There’s nothing like crawling into a comfortable bed after a long day’s work and looking forward to a restful night’s sleep. Unfortunately, for many people, every night is filled with tossing and turning and waking up wondering what you’ve been doing for the past eight hours. Your body can’t function at its best when you don’t get adequate, restful sleep every day. From your poor mobility to your lack of energy and reduced cognitive abilities, the negative impact of poor sleep takes its toll on your body each day.
A sleep disorder could be the culprit behind your restless sleep. There are several types of sleep disorders, one of which is sleep apnea. Frequent tossing and turning, constant waking, and feeling unrested when you wake up can be signs of sleep apnea.
At Silent Night Therapy, we strive to fulfill one objective: to help our patients get their best sleep to improve their overall health and quality of life. Founder and Sleep Apnea Specialist, Dr. Brown, cares deeply about his patients and their wellbeing. Throughout his decades of practicing dental sleep medicine, he’s helped treat patients for their sleep apnea disorders. With comprehensive treatment and compassionate care, Dr. Brown and his team will work hard to manage your sleep apnea and improve your sleep and health.
Call Silent Night Therapy at 631-983-2463 today to schedule a free sleep consultation so we can evaluate you and begin creating a treatment plan to get you back to feeling your best.
What Is Sleep Apnea?
Sleep apnea is a sleep disorder that affects your breathing while you’re asleep. Sufferers of sleep apnea stop breathing while they’re asleep. Typically, your brain awakens your body to start breathing again, but this stopping and starting can occur multiple times in one night.
There are different types of sleep apnea. Obstructive sleep apnea is caused by the muscles in your mouth and throat relaxing enough to block your airway. Central sleep apnea is the result of your brain’s failure to communicate to your muscles, such as your abdominal and neck muscles and your diaphragm, that they should work so you can breathe. There’s also a type of sleep apnea that is caused by a combination of both obstructive and central sleep apnea, referred to as complex sleep apnea syndrome.
The Dangers of Untreated Sleep Apnea and Its Impact on Your Health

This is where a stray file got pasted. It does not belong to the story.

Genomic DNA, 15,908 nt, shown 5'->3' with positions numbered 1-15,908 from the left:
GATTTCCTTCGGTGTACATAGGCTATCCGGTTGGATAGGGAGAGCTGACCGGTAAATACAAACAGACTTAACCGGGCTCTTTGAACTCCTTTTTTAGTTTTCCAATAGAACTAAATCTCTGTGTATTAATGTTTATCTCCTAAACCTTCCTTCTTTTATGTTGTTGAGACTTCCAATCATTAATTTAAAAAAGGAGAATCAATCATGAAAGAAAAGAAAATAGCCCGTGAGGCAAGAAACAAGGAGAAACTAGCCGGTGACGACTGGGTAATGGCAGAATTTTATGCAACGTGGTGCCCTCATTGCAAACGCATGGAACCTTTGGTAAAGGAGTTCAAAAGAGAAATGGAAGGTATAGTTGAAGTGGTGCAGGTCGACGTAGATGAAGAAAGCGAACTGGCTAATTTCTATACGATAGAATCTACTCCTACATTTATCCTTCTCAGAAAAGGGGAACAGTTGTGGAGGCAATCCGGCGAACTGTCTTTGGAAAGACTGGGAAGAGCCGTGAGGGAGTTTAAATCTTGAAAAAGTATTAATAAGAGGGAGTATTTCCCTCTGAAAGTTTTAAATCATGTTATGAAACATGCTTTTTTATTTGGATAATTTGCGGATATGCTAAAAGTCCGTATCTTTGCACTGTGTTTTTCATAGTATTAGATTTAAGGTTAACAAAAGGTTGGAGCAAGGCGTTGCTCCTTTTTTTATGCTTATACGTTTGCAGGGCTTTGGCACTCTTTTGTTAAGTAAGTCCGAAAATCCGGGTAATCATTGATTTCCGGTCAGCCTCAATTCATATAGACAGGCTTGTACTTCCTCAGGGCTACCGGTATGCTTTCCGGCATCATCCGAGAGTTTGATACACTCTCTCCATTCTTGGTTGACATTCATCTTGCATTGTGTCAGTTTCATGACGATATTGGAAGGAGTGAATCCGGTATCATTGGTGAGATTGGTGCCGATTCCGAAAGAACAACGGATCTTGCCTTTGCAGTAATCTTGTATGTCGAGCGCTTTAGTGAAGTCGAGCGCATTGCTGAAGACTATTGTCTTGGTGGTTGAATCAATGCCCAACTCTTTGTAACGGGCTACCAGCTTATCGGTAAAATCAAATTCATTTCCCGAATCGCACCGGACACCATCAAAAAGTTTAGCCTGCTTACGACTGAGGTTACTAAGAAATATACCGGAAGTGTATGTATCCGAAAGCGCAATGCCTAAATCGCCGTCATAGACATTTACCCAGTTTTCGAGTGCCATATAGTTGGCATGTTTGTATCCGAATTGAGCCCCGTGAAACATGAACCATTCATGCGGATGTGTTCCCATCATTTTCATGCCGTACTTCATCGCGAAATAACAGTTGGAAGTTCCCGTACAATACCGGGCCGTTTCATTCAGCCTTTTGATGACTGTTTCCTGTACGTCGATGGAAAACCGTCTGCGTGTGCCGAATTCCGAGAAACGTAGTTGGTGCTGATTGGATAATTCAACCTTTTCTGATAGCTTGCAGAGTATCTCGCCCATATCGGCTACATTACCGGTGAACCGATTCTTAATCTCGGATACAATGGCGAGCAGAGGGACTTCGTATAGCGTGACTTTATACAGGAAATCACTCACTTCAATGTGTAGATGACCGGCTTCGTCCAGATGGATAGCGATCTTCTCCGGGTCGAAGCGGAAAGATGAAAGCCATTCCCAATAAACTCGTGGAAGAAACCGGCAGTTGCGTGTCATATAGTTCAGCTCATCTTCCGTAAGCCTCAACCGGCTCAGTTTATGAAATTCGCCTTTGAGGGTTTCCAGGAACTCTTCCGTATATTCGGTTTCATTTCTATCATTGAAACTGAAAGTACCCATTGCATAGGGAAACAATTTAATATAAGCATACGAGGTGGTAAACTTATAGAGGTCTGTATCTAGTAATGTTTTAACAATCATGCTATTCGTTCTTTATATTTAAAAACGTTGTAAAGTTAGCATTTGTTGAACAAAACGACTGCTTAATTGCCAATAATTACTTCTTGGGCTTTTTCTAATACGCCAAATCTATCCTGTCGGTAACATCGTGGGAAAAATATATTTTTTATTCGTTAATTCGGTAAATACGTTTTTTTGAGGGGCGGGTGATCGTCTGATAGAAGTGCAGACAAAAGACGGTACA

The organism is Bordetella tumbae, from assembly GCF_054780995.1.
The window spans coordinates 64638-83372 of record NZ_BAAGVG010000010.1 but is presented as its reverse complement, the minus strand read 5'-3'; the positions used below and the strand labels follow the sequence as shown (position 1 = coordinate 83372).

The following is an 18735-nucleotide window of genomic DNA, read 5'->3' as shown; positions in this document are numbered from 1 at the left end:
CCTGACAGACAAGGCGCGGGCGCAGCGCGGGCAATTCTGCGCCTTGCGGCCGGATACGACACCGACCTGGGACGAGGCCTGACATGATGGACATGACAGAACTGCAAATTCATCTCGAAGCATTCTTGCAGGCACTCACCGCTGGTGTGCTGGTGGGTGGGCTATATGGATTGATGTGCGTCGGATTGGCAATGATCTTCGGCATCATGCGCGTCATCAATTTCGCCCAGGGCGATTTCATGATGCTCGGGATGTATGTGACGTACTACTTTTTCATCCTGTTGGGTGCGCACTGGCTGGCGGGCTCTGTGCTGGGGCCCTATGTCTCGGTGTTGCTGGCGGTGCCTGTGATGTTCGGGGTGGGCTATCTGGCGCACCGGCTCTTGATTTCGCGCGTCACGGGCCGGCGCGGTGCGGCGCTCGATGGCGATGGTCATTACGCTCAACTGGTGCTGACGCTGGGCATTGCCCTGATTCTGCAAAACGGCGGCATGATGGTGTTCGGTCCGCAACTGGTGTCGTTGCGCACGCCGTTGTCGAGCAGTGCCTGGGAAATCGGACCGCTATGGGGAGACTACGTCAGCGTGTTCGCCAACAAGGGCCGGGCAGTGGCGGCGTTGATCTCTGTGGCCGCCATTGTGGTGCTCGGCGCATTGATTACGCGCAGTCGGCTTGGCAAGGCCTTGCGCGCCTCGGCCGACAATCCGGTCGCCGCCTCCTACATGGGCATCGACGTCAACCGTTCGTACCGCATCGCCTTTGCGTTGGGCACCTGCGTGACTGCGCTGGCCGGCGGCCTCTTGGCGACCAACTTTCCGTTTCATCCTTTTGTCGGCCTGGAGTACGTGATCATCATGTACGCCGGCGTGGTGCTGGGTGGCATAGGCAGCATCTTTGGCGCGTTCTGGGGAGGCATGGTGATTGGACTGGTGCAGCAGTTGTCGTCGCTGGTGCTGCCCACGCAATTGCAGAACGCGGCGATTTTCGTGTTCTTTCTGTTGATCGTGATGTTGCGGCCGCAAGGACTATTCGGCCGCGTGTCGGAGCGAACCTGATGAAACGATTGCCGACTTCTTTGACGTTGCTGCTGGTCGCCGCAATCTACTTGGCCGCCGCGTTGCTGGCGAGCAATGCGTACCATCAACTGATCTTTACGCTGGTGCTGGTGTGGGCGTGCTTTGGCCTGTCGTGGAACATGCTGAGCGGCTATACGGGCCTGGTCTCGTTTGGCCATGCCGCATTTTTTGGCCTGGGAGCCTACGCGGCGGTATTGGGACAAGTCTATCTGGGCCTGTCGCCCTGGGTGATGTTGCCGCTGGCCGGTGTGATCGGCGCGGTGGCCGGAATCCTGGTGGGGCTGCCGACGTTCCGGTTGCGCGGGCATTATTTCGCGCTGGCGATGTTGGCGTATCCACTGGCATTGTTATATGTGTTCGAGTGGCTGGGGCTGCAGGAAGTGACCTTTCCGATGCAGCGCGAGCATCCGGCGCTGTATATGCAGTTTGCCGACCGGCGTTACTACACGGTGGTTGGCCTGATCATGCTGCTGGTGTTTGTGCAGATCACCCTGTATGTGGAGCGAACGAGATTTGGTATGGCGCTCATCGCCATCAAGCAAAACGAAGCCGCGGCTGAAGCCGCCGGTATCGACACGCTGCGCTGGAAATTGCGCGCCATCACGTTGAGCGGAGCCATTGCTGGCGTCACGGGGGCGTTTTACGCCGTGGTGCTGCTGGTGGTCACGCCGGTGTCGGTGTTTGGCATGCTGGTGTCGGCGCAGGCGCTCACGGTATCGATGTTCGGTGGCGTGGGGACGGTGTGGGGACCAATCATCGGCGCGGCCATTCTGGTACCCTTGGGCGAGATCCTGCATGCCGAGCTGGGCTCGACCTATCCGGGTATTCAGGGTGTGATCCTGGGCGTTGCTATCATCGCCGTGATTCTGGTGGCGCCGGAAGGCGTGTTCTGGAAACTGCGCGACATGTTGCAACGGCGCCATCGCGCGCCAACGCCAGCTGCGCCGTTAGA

When sleep apnea is undiagnosed and untreated in a patient, there can be serious health consequences.
Untreated sleep apnea can lead to serious diseases that could be irreversible. One well-studied effect of untreated sleep apnea is that it makes diabetes more difficult to manage. The lack of oxygen from frequent pauses in your breathing causes a build-up of carbon dioxide in your blood. Increased carbon dioxide in your bloodstream can affect your body’s ability to regulate insulin, the important hormone responsible for managing your body’s glucose levels.
Sleep apnea, when not properly treated, can cause damage to your heart. Consider the fact that when you have sleep apnea, you constantly stop breathing in your sleep. With every span of time that your body isn’t taking in oxygen, your heart must work significantly harder to pump oxygenated blood throughout your body. Paused breathing also causes your body to release more stress hormones, which can contribute to the burden placed on your heart. According to research gleaned from a National Heart Lung and Blood Institute study, someone with sleep apnea is at a 140% increased risk for heart failure.
Symptoms of Sleep Apnea
There are various symptoms of sleep apnea, many of which go unnoticed by many sleep apnea sufferers. When you’re consistently waking up tired, you may just chalk it up to a busy several weeks or months and that you’re simply behind on sleep. You might think your morning headaches are indicative of your sensitivity to dust. But it’s important to take stock of whether you’re dealing with any of the following symptoms on a consistent basis so you can seek medical treatment:
- Snoring when sleeping
- Gasping for air when sleeping
- Night sweats
- Awakening with a rapid heart rate
- Extreme thirst and dry mouth when waking
- Waking up with a headache
- Difficulty concentrating
- Daytime fatigue
- Anxiety, depression, and mood changes
What Can I Do to Treat My Sleep Apnea?
Unlike your average seasonal allergies, for which you can take over-the-counter medication to minimize your symptoms, there’s no home remedy to treat sleep apnea.
To start, you can take our online sleep evaluation here. It should only take five minutes and will give you a very basic idea of whether your symptoms may suggest that you suffer from sleep apnea.
Next, you should schedule a complimentary sleep consultation with Silent Night Therapy. At the consultation, we’ll discuss your symptoms, medical history, and the current state of your health. We’ll do an examination to determine whether you have sleep apnea. We’ll likely order or recommend you take a sleep apnea test. The sleep apnea test can be done in your own bed at your own home. This test can give us reliable information about the quality of your sleep and whether you’re experiencing episodes of non-breathing in your sleep.
If, after our evaluation, all signs point to sleep apnea disorder, we’ll begin crafting the treatment plan that could produce the best results and improvements for you. Treatment could include wearing an oral appliance, making lifestyle changes like losing weight and eating a clean diet, using oral appliances or a CPAP machine, or surgery.
Ready for Better Sleep? Contact Silent Night Therapy Now
The West Islip sleep apnea specialists of Silent Night Therapy are here to minimize the dangers and discomfort of your sleep disorder so you can restore your long-lost nights of restful sleep. Call us at 631-983-2463 to schedule your evaluation with our dedicated medical professionals.